This is a photo of Jean Paton being presented by Don Humphrey and Joe Soll with a sealed “birth certificate” at the “Red Tape Ceremony” that took place at the 1989 AAC conference in New York. From left to right: Don Humphrey, the AAC’s legal adviser at the time; Nancy Horgan; Joe Soll, founder of AdoptionCrossroads; the ACC’s president Kate Burke, and, of course, Jean Paton. I am greatly indebted to Joe Soll, who identified the conference location, date, and all the folks in this photo.
This is a photo of Jean Paton’s cramped work space in Harrison, Arkansas, where she and her trusty typewriter communicated around the world with the adoption triad.
In these early days, Paton rarely took any time off, even though her friends urged her to take a vacation. But at age 51, on Dec 1, 1960, “a beautiful day” in the desert with warmth that made Paton, the Easterner, think of spring and its promise, she decided to take the advice and refrain from “writing a sober and complicated release on Petulant Plato or Freud Fulfilled.” Instead, after mailing this little note, she was going to:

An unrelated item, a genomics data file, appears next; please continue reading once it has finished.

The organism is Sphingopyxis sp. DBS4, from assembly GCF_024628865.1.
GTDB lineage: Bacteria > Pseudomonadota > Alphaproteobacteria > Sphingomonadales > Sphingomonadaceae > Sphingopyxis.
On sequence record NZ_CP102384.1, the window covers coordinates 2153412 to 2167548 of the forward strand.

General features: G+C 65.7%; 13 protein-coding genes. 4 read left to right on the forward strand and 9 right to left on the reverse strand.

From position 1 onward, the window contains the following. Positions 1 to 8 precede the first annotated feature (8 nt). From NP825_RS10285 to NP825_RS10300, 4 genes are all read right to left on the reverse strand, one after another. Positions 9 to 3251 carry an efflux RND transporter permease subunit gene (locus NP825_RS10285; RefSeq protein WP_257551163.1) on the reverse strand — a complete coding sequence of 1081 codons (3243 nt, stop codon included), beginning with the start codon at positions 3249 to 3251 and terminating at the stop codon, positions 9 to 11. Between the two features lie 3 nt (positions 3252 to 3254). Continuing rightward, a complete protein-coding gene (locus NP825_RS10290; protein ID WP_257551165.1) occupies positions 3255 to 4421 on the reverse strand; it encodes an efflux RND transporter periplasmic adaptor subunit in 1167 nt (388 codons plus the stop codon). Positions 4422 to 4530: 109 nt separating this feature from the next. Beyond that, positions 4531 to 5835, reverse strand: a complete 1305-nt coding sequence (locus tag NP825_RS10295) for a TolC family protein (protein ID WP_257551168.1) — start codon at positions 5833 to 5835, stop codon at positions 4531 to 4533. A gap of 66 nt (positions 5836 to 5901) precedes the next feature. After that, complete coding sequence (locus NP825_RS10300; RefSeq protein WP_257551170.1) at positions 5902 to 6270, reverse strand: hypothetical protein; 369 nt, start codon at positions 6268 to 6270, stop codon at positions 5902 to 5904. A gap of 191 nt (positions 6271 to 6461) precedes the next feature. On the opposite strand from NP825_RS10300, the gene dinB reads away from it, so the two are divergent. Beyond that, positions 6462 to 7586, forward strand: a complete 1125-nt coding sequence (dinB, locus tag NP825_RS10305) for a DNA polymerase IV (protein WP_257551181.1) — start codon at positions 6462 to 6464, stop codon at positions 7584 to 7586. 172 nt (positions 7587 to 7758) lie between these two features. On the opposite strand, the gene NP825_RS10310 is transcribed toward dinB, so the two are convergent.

“plant succulents, burn brush, prune junipers, rake away weeds, plan a studio-garage, tramp the acreage of Golden Hills [near Acton, California], and in general express the thankfulness we feel at least at this moment, but nonetheless a thankfulness that recurs and feels extremely secure.”
Jean Paton fired off what she called her “annual Christmas letter,” which was published by the Los Angeles Times on December 24, 1959, under the heading, “Remembered.” It began,
“In remembrance of today’s forgotten women, the one who has given her child to adoption, never to hear of him again.
To such mothers, to those who grieve, may I send assurance that not everyone had forgotten them, especially not their children, many of whom when grown, think of them with growing wisdom and in the spirit of forgiveness.
Those of us, who are less than perfect can never understand the reason for this lifelong punishment for what is, often enough, scarcely a sin, certainly not the mortal one.”
Jean Paton delighted in growing vegetables and flowers, which she took up in earnest for the first time in Ojai, California in the late-1950s. Jean spent hours in her garden, cultivating sweet peas, Swiss chard, beets, lettuce, and broccoli, as well carnations and roses. Such activities would remain a life-long pursuit. This photo is unidentified but it is probably taken in the backyard of Jean’s home in Harrison, Arkansas, during the summer. It looks as if Jean is inspecting the tomato patch.